The number of memory locations in each sub-structure as a proportion of the total number of memory locations in the memory structure is arbitrary and depends upon design constraints. As the number of memory locations in each sub-structure increases as a proportion of the total number of memory locations in the memory structure, the execution speed of the first step of a shuffle operation is reduced.
The buffer memory location can be varied in size or, indeed, in structure. For example the buffer memory location can comprise two memory locations stacked one upon the other thereby allowing two memory locations in a sub-structure to "overflow" into the buffer memory location.
The structure described in FIG. 1 is particularly useful for speeding up sorting operations when records are stored in the memory structure 1 of FIG. 1 in order by key. As an essential part of any ordering operation it is necessary to make room in the memory structure at arbitrary memory locations so as to insert new records or delete records therefrom. Generally speaking, the nature of the memory structure of FIG. 1 is such that the shuffle operation necessary to make room for the new record depends for its speed of execution only upon the number of memory locations in each sub-structure, not on the total number of memory locations of the whole memory structure. Accordingly very large memory structures containing a large number of memory locations can be shuffled as quickly as a memory structure containing only the number of memory locations to be found in any one of the sub-structures making up the whole memory structure. This particular feature or attribute is utilized in the following description of further preferred embodiments of the invention.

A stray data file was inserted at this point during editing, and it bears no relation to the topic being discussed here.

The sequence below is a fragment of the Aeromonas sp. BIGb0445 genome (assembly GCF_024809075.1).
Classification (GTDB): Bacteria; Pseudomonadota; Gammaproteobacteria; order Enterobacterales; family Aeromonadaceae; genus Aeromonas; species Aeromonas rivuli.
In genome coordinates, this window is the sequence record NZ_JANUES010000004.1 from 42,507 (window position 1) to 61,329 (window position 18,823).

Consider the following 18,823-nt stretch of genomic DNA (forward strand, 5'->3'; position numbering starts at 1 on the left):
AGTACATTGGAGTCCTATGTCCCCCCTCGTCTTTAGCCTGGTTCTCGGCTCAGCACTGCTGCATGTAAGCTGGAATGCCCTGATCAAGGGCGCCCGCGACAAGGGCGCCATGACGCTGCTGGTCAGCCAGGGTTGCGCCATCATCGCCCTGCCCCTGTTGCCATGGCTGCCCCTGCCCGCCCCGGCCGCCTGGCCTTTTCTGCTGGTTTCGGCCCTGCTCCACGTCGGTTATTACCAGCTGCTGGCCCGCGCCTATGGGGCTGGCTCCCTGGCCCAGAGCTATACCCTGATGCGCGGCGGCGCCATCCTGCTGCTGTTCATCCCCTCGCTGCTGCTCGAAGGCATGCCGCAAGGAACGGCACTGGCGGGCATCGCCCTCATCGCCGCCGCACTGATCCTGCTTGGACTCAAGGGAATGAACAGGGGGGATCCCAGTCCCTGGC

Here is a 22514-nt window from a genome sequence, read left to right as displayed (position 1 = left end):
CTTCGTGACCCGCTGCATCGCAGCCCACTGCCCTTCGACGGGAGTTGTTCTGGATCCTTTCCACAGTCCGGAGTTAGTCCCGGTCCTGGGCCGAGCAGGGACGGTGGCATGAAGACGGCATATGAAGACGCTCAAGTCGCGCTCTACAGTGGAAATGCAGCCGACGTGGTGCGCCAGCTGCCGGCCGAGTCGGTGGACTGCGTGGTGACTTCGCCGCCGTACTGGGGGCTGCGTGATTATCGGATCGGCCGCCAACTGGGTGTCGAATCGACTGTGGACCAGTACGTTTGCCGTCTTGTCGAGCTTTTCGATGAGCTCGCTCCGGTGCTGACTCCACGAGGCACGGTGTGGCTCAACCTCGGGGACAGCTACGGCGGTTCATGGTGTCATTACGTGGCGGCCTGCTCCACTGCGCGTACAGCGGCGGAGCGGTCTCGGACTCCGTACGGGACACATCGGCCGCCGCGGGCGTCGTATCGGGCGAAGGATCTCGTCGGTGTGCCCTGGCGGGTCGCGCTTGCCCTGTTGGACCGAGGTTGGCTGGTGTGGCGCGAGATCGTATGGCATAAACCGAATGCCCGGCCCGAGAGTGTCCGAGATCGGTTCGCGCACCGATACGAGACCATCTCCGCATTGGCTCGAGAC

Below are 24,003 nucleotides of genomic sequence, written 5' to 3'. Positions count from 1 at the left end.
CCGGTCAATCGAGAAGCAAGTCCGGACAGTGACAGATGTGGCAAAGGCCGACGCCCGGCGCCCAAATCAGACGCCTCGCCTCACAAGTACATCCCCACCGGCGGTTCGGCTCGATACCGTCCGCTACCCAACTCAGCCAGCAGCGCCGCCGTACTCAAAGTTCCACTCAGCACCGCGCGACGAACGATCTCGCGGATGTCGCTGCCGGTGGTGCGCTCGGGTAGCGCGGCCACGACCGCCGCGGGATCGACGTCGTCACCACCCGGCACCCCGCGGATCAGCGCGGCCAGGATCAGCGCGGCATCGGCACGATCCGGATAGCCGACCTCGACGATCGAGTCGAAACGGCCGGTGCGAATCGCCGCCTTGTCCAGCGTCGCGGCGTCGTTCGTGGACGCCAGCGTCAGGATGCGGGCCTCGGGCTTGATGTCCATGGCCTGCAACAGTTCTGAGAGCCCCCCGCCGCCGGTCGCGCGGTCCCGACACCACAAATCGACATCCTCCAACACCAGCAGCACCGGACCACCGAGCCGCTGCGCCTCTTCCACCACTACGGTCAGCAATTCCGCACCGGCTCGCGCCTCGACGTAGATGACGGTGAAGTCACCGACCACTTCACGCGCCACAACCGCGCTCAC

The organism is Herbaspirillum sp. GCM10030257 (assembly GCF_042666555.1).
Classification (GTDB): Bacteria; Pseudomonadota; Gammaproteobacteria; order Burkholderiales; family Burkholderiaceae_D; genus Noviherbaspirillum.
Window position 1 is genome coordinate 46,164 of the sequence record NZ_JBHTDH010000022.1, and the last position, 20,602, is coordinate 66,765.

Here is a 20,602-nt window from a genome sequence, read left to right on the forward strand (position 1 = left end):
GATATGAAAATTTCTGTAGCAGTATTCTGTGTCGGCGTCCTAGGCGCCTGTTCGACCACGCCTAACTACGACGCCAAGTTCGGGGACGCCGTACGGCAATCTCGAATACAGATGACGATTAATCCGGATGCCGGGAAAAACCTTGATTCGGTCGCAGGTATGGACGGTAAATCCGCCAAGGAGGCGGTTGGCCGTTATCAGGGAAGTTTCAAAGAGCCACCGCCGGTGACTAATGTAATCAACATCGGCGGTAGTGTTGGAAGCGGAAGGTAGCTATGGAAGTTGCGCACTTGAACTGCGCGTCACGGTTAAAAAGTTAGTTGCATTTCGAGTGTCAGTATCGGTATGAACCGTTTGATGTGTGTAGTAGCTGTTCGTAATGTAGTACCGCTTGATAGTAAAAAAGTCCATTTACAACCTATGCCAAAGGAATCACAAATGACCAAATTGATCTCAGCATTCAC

2. CONTENT ADDRESSABLE MEMORY EMBODIMENTS
Unlike other hardware CAMs which combine search logic with memory cells to form one piece of active memory, the embodiments of content addressable memory to be described hereunder decouple the logic from memory, making the memory much easier to fabricate and allow much more flexibility in the design of the logic circuits. The content addressable memory of the embodiments is hereinafter termed a push-pull content addressable memory (PPCAM).